Tyndall Talks is the Tyndall Centre's series of podcasts where we untangle the questions and discussions on climate science and climate policy.
La economía circular: Como se puede aplicar en el ámbito de América del Sur
Este es el primer episodio del podcast en español y vamos a conversar sobre que es la economía circular, como se puede aplicar en el ámbito de América del Sur y como puede influir en la lucha contra el cambio climático
Nuestros invitados en este episodio son Edmundo Munoz y Nicolas Labra, ambos expertos en economía circular. Dr Edmundo Muñoz es Ingeniero Ambiental y Doctor en Ingeniería de la Universidad de La Frontera, Temuco, Chile. Actualmente es profesor asociado e investigador de la Universidad Andrés Bello en Santiago de Chile. Su línea de investigación principal es en análisis del ciclo de vida, metodología que ha utilizado para evaluar estrategias de mitigación de impactos ambientales de actividades antrópicas con especial énfasis en cambio climático. Nicolás Labra es un investigador en temas de economía circular y gestión de residuos con foco en el sector informal del Sur Global. En el contexto de su doctorado en el Centro Tyndall Manchester, está investigando la forma en que el sector informal o recicladores de base gestionan los residuos electrónicos y evaluando alternativas para su integración en base al análisis ambiental y social de ciclo de vida.
What is a circular economy?
Our episode is about circular economy and renewable energy. According to the Circularity Gap Report of 2019, an annual report produced for the yearly World Economic Forum in Davos, “The world can maximise chances of avoiding dangerous climate change by moving to a circular economy, thereby allowing societies to meet the goals of the Paris Agreement on Climate Action.” The role of circular economy in achieving net zero has been acknowledged by many countries. The World Resources Institute notes that one-third of nationally determined contributions – climate action plans by each country to cut emissions and adapt to climate impacts – updated and submitted in 2021, largely across Europe and some other G20 countries, include mention of a circular economy. But what is a circular economy and how can it help as a solution to climate change? What role does renewable energy play in a circular economy?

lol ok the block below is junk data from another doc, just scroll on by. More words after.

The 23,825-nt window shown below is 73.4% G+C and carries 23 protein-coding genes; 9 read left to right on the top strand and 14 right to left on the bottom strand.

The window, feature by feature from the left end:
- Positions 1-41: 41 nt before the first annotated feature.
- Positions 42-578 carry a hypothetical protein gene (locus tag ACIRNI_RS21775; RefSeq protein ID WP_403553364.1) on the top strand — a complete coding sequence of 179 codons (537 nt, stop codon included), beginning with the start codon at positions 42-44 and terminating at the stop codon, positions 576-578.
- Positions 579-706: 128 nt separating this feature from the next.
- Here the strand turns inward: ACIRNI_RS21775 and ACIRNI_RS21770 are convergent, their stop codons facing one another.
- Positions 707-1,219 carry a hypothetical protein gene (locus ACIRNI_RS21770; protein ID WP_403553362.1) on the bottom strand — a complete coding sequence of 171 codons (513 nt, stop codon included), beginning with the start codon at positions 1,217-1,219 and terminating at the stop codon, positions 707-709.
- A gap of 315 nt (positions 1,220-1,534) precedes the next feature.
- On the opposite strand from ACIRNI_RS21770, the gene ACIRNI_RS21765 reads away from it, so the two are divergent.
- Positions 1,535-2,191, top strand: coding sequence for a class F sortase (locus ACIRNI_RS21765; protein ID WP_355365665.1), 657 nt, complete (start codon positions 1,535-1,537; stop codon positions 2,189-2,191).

Our guests for this episode are Christopher, Velma, and Jingyi – PhD students at Tyndall Manchester whose research focuses on renewable energy and circular economy.
Beyond private jets and cruise ships: The problem with aviation and shipping emissions
Our episode today is about aviation and shipping emissions. Aviation emissions have become a hot topic recently, thanks to the revelation that celebrities like Kylie Jenner and Taylor Swift have been using their private jets even for short trips – apparently as short as a three minute flight! This has caused some uproar, especially as climate researchers and activists have been pushing for a reduction of emissions in the aviation sector. Over the years, with cheaper tickets available to the public for air travel, aviation emissions have skyrocketed. According to data from Oxford University, flying accounts for 2.5% of the world’s emissions. The UK Research Institute released a study that shows aviation could consume ⅙ of the remaining temperature budget to limit warming to 1.5C. Similarly, the shipping industry is responsible for around 940 million tonnes of CO2 annually, which is at least 2.5% of the world’s total CO2 emissions. Why is aviation and shipping problematic and what solutions can we implement to solve this problem?